The attack in Las Vegas instigated another round of a tired conversation on whether mental health or easy access to deadly weapons is more to blame for mass American carnage. One reason we keep hearing the same refrains is that there is no infrastructure in place to discuss anything complex. Mainstream media isn’t inclined toward substantive, in-depth examinations; social media is too partisan for thoughtful engagement; public education doesn’t emphasize critical analysis; and in much of America, discussing politics is considered impolite.

The reality is that mental health and easy access to guns both play a role. America suffers from a dearth of mental health options, and machinery built for slaughtering swaths of human beings is entirely too easy to obtain. Without the guns, a psychotic couldn’t so easily kill 58 people; without a mental breakdown, he probably wouldn’t think to. But there’s a third, much more abstract factor that is arguably even more important: our deeply embedded culture of violence.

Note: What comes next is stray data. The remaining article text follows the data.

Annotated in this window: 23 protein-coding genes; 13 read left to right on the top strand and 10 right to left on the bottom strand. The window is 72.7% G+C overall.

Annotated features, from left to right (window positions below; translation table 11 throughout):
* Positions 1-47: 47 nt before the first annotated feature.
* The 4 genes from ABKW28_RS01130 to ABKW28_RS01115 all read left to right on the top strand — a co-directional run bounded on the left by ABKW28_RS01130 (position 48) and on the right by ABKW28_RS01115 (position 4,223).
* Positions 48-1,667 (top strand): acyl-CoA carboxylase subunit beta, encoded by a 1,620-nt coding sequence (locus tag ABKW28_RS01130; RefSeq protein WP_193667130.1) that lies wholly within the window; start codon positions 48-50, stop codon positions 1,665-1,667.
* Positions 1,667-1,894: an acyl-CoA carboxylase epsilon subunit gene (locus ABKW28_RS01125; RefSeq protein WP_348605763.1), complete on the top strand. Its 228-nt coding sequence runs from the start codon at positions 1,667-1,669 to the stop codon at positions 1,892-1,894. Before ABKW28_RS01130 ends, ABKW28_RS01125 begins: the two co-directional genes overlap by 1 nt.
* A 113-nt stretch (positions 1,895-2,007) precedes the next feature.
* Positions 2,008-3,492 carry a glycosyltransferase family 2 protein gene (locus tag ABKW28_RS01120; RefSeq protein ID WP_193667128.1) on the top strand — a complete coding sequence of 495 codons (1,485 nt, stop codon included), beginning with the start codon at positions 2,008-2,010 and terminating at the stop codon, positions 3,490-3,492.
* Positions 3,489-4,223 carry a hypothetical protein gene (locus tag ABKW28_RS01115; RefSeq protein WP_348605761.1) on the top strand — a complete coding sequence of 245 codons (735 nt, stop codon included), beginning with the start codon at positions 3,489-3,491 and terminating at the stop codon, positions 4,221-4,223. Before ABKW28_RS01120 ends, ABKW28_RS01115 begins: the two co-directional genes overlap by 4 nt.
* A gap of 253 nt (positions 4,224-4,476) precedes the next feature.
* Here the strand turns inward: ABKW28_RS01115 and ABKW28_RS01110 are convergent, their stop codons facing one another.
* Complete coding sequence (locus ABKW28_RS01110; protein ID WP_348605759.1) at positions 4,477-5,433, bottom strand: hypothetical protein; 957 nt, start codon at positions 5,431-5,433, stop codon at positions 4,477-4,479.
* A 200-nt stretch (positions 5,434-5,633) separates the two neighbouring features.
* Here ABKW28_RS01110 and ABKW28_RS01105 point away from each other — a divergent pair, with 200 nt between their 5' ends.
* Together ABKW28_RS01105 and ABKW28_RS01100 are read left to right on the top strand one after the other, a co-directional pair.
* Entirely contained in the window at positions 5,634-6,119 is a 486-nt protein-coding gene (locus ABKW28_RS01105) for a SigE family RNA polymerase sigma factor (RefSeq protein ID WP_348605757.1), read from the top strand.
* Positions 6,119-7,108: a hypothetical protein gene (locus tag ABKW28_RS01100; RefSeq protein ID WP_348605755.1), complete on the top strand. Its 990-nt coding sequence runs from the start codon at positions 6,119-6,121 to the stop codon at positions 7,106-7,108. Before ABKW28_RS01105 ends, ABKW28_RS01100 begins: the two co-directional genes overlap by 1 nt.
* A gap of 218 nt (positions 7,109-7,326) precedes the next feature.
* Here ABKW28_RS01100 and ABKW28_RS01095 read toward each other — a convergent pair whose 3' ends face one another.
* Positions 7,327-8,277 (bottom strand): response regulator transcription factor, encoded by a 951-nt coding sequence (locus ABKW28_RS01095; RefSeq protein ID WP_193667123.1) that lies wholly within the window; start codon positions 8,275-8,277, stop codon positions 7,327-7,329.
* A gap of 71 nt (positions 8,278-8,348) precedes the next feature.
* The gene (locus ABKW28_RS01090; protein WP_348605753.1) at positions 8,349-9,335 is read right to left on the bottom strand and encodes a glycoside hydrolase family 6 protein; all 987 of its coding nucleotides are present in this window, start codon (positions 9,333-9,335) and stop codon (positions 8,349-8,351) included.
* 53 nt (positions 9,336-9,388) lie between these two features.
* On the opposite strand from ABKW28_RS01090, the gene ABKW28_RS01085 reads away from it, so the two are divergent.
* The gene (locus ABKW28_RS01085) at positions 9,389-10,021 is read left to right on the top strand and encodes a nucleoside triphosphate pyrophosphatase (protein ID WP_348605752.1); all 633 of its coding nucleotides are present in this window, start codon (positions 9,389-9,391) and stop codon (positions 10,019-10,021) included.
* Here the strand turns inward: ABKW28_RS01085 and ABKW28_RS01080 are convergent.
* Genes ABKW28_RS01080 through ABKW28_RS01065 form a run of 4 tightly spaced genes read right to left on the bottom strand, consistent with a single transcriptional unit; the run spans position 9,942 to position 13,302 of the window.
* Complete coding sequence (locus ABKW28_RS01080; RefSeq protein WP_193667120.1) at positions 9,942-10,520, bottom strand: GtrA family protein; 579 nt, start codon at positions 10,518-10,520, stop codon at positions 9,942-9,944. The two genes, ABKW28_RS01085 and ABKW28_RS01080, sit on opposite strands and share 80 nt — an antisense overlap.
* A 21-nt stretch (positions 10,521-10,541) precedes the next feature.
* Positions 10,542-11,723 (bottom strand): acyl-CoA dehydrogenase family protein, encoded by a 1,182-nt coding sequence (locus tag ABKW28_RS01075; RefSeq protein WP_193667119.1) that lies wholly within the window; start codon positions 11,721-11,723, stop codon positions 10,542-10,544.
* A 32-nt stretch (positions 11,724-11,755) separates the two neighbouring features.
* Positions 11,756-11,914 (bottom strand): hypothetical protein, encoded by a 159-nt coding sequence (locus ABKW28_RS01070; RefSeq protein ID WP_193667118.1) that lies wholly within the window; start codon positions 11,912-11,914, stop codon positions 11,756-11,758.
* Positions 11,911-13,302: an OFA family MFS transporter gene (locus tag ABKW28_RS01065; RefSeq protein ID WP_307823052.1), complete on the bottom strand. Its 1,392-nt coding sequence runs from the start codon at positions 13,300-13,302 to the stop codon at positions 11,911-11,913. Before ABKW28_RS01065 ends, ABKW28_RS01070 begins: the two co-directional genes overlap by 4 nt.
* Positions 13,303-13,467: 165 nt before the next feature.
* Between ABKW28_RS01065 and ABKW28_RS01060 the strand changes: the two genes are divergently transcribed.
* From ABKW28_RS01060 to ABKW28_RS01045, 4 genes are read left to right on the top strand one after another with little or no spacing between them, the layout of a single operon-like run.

We are awash with bloodshed, and the gratuitous gore of mainstream entertainment is the least of it. Unarmed Americans are gunned down in the street by state-sanctioned law enforcement with chilling regularity and virtually no consequences. Since World War II, the US has invaded and committed war crimes in multiple nations, with Korea, Vietnam, Afghanistan and Iraq being only the most notable. The nation itself was built on two of history’s most colossal crimes, Indian genocide and African slavery.

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Weapons and shells that killed nearly 60 Americans lay around the room of the Las Vegas gunman.